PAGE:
From the American Bar Association
Public Officials: Beware Blocking Critics on Social Media
Rep. Alexandria Ocasio-Cortez is facing two lawsuits over blocking critics from her Twitter account, @AOC. The complaints were filed last week and allege First Amendment violations, and they came within hours of the Second Circuit’s opinion in Knight Institute v. Trump—in which the appeals court held that President Trump engaged in unconstitutional viewpoint discrimination when he blocked critics from his own Twitter account, @realDonaldTrump.
As Judge Barrington D. Parker, writing for a unanimous panel, put it: “[T]he First Amendment does not permit a public official who utilizes a social media account for all manner of official purposes to exclude persons from an otherwise-open online dialogue because they expressed views with which the official disagrees.” Parker went on to conclude: “[W]e remind the litigants and the public that if the First Amendment means anything, it means that the best response to disfavored speech on matters of public concern is more speech, not less.”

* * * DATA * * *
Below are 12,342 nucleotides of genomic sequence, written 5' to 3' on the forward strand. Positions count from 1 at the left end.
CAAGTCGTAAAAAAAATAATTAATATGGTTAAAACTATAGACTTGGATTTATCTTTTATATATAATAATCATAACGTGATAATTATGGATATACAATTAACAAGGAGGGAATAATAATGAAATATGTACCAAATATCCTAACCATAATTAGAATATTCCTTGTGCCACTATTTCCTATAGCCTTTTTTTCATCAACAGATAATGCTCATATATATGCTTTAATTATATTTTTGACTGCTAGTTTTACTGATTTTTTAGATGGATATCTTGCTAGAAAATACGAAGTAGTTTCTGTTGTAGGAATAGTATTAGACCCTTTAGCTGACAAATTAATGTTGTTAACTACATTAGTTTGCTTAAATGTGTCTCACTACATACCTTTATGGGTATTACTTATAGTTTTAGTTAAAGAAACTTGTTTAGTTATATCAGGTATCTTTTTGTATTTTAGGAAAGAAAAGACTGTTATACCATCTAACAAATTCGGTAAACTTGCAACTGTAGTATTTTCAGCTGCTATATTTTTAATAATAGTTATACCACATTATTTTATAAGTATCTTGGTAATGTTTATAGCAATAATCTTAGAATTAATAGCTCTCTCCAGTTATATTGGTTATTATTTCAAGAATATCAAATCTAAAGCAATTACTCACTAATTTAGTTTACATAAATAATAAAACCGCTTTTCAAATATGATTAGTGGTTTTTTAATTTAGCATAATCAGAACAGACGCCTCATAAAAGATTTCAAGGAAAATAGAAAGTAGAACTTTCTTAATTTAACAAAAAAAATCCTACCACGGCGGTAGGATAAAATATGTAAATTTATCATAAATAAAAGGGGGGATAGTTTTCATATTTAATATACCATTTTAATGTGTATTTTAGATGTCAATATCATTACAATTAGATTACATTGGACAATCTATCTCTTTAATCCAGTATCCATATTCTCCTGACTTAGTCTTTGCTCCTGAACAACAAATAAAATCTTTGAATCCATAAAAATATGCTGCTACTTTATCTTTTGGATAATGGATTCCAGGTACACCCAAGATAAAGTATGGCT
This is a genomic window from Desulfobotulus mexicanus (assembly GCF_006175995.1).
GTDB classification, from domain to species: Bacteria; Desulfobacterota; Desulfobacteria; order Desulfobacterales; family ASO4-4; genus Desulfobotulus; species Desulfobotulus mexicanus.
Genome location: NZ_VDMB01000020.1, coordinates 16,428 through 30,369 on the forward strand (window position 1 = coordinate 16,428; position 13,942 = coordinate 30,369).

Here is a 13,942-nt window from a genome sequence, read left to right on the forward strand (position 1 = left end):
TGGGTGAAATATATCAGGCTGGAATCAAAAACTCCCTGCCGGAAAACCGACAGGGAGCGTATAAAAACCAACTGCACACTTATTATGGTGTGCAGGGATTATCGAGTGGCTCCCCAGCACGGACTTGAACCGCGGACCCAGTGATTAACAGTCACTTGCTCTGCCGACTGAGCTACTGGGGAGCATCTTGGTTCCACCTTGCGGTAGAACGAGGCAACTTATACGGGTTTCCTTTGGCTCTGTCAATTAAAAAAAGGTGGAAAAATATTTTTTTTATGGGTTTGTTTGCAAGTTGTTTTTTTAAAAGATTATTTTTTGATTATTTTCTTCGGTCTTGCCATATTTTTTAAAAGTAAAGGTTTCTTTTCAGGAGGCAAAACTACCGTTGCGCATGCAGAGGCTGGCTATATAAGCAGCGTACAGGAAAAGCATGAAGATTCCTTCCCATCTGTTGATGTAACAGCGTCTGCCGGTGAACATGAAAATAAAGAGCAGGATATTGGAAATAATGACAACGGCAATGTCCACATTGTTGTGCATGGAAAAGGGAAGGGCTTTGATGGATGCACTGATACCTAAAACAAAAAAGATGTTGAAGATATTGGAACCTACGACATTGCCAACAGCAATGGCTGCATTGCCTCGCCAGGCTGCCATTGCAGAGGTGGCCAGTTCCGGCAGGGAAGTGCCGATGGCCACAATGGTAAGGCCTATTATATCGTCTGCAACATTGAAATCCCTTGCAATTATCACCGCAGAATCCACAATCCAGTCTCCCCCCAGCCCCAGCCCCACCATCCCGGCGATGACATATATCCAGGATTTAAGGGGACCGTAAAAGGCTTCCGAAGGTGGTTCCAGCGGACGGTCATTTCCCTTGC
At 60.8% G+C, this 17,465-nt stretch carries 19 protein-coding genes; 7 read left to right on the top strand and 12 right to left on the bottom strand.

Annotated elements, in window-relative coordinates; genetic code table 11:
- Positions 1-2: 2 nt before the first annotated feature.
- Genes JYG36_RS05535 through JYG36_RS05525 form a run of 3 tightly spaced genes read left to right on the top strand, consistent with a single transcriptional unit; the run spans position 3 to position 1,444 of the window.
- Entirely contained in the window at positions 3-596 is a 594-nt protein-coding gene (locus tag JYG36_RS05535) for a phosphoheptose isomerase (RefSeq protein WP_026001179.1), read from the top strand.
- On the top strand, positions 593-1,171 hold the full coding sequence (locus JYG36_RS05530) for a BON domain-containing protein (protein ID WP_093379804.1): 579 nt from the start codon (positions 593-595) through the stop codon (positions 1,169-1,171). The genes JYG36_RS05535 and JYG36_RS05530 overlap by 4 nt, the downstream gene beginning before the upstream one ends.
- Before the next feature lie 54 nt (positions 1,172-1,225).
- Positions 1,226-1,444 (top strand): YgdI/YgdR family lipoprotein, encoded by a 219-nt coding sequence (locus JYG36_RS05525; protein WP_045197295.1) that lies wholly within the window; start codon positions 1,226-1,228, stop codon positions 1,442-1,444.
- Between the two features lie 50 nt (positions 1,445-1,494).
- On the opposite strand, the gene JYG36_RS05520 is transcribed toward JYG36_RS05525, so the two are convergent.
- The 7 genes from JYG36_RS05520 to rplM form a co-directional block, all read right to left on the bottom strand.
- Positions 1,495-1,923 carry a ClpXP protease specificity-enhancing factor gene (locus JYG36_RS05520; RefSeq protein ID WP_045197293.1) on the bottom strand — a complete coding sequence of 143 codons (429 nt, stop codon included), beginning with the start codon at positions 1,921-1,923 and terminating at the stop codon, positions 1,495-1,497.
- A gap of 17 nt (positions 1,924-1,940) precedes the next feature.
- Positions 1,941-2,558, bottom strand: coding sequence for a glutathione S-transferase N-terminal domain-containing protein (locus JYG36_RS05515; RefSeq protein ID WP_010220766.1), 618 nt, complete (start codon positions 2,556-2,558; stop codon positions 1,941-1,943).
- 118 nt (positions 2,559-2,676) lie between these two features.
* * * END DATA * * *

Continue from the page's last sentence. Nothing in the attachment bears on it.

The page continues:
Read the complete article HERE
“The basic lesson from these cases is that once a public official opens a social-media account and uses it to interact in an official capacity with users, the account qualifies as a public forum under the First Amendment, and the public official may not exclude users on the basis of viewpoint.”
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